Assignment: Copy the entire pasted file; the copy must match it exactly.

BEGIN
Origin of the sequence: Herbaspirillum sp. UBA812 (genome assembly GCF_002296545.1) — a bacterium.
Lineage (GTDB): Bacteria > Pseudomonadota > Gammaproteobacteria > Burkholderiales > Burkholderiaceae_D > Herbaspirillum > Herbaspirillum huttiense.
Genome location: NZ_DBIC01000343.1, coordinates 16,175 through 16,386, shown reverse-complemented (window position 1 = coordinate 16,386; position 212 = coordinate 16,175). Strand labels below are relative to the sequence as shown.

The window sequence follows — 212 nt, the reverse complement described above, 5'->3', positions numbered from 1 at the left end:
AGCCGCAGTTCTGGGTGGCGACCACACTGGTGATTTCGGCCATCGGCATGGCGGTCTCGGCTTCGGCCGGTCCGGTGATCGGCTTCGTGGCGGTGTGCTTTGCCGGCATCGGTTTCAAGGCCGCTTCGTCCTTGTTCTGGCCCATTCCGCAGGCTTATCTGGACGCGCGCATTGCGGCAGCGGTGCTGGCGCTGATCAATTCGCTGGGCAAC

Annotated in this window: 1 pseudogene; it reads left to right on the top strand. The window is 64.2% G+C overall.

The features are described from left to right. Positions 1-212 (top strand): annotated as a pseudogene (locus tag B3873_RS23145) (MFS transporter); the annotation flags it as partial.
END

Origin of the sequence: Herbaspirillum sp. UBA812 (genome assembly GCF_002296545.1) — a bacterium.
Lineage (GTDB): Bacteria > Pseudomonadota > Gammaproteobacteria > Burkholderiales > Burkholderiaceae_D > Herbaspirillum > Herbaspirillum huttiense.
Genome location: NZ_DBIC01000343.1, coordinates 16,175 through 16,386, shown reverse-complemented (window position 1 = coordinate 16,386; position 212 = coordinate 16,175). Strand labels below are relative to the sequence as shown.

The window sequence follows — 212 nt, the reverse complement described above, 5'->3', positions numbered from 1 at the left end:
AGCCGCAGTTCTGGGTGGCGACCACACTGGTGATTTCGGCCATCGGCATGGCGGTCTCGGCTTCGGCCGGTCCGGTGATCGGCTTCGTGGCGGTGTGCTTTGCCGGCATCGGTTTCAAGGCCGCTTCGTCCTTGTTCTGGCCCATTCCGCAGGCTTATCTGGACGCGCGCATTGCGGCAGCGGTGCTGGCGCTGATCAATTCGCTGGGCAAC

Annotated in this window: 1 pseudogene; it reads left to right on the top strand. The window is 64.2% G+C overall.

The features are described from left to right. Positions 1-212 (top strand): annotated as a pseudogene (locus tag B3873_RS23145) (MFS transporter); the annotation flags it as partial.